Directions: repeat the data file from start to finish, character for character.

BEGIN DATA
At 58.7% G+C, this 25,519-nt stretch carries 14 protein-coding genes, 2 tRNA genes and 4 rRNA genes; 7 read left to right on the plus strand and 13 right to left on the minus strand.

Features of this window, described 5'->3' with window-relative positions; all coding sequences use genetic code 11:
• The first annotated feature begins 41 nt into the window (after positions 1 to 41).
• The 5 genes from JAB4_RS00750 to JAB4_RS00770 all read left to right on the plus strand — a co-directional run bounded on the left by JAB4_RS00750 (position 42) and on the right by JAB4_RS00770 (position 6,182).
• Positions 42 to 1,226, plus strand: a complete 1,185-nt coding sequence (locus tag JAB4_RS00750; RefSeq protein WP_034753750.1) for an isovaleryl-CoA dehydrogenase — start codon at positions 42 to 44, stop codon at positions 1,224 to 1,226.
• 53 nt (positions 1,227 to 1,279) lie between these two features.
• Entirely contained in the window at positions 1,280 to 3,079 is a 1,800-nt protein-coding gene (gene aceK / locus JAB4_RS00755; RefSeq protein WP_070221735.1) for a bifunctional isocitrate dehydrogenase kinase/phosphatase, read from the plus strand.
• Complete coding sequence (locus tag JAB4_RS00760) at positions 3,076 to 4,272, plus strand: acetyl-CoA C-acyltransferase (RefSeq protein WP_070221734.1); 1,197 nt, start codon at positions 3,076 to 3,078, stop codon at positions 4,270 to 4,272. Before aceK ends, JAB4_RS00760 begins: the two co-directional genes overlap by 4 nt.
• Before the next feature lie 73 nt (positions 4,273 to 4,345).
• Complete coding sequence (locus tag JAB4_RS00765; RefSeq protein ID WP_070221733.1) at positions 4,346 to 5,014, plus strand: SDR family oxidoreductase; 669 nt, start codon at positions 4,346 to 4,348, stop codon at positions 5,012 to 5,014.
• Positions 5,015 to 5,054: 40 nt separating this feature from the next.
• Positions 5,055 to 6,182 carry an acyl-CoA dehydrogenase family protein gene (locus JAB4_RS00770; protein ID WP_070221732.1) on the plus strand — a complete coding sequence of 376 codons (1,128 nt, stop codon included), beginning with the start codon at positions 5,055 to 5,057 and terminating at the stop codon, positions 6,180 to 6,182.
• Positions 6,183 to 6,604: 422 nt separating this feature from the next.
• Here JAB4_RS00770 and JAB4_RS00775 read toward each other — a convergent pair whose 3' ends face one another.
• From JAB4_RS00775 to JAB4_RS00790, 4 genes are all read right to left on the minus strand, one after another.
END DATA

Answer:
At 58.7% G+C, this 25,519-nt stretch carries 14 protein-coding genes, 2 tRNA genes and 4 rRNA genes; 7 read left to right on the plus strand and 13 right to left on the minus strand.

Features of this window, described 5'->3' with window-relative positions; all coding sequences use genetic code 11:
• The first annotated feature begins 41 nt into the window (after positions 1 to 41).
• The 5 genes from JAB4_RS00750 to JAB4_RS00770 all read left to right on the plus strand — a co-directional run bounded on the left by JAB4_RS00750 (position 42) and on the right by JAB4_RS00770 (position 6,182).
• Positions 42 to 1,226, plus strand: a complete 1,185-nt coding sequence (locus tag JAB4_RS00750; RefSeq protein WP_034753750.1) for an isovaleryl-CoA dehydrogenase — start codon at positions 42 to 44, stop codon at positions 1,224 to 1,226.
• 53 nt (positions 1,227 to 1,279) lie between these two features.
• Entirely contained in the window at positions 1,280 to 3,079 is a 1,800-nt protein-coding gene (gene aceK / locus JAB4_RS00755; RefSeq protein WP_070221735.1) for a bifunctional isocitrate dehydrogenase kinase/phosphatase, read from the plus strand.
• Complete coding sequence (locus tag JAB4_RS00760) at positions 3,076 to 4,272, plus strand: acetyl-CoA C-acyltransferase (RefSeq protein WP_070221734.1); 1,197 nt, start codon at positions 3,076 to 3,078, stop codon at positions 4,270 to 4,272. Before aceK ends, JAB4_RS00760 begins: the two co-directional genes overlap by 4 nt.
• Before the next feature lie 73 nt (positions 4,273 to 4,345).
• Complete coding sequence (locus tag JAB4_RS00765; RefSeq protein ID WP_070221733.1) at positions 4,346 to 5,014, plus strand: SDR family oxidoreductase; 669 nt, start codon at positions 4,346 to 4,348, stop codon at positions 5,012 to 5,014.
• Positions 5,015 to 5,054: 40 nt separating this feature from the next.
• Positions 5,055 to 6,182 carry an acyl-CoA dehydrogenase family protein gene (locus JAB4_RS00770; protein ID WP_070221732.1) on the plus strand — a complete coding sequence of 376 codons (1,128 nt, stop codon included), beginning with the start codon at positions 5,055 to 5,057 and terminating at the stop codon, positions 6,180 to 6,182.
• Positions 6,183 to 6,604: 422 nt separating this feature from the next.
• Here JAB4_RS00770 and JAB4_RS00775 read toward each other — a convergent pair whose 3' ends face one another.
• From JAB4_RS00775 to JAB4_RS00790, 4 genes are all read right to left on the minus strand, one after another.